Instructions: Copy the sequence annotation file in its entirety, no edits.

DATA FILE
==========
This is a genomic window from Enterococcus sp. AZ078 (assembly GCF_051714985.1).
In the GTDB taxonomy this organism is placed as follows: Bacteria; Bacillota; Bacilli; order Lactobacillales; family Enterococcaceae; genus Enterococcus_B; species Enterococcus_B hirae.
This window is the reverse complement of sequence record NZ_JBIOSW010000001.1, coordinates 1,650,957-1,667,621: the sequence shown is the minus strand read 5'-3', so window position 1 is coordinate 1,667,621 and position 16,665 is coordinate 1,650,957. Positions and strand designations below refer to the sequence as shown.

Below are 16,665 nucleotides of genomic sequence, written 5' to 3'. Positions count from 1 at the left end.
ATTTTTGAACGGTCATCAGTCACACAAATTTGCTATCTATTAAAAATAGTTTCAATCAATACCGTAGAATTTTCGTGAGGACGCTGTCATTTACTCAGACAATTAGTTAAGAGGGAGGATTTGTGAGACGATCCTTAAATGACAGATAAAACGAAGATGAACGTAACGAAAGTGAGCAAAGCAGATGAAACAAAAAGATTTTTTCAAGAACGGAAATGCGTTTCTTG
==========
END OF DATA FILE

This is a genomic window from Enterococcus sp. AZ078 (assembly GCF_051714985.1).
In the GTDB taxonomy this organism is placed as follows: Bacteria; Bacillota; Bacilli; order Lactobacillales; family Enterococcaceae; genus Enterococcus_B; species Enterococcus_B hirae.
This window is the reverse complement of sequence record NZ_JBIOSW010000001.1, coordinates 1,650,957-1,667,621: the sequence shown is the minus strand read 5'-3', so window position 1 is coordinate 1,667,621 and position 16,665 is coordinate 1,650,957. Positions and strand designations below refer to the sequence as shown.

Below are 16,665 nucleotides of genomic sequence, written 5' to 3'. Positions count from 1 at the left end.
ATTTTTGAACGGTCATCAGTCACACAAATTTGCTATCTATTAAAAATAGTTTCAATCAATACCGTAGAATTTTCGTGAGGACGCTGTCATTTACTCAGACAATTAGTTAAGAGGGAGGATTTGTGAGACGATCCTTAAATGACAGATAAAACGAAGATGAACGTAACGAAAGTGAGCAAAGCAGATGAAACAAAAAGATTTTTTCAAGAACGGAAATGCGTTTCTTG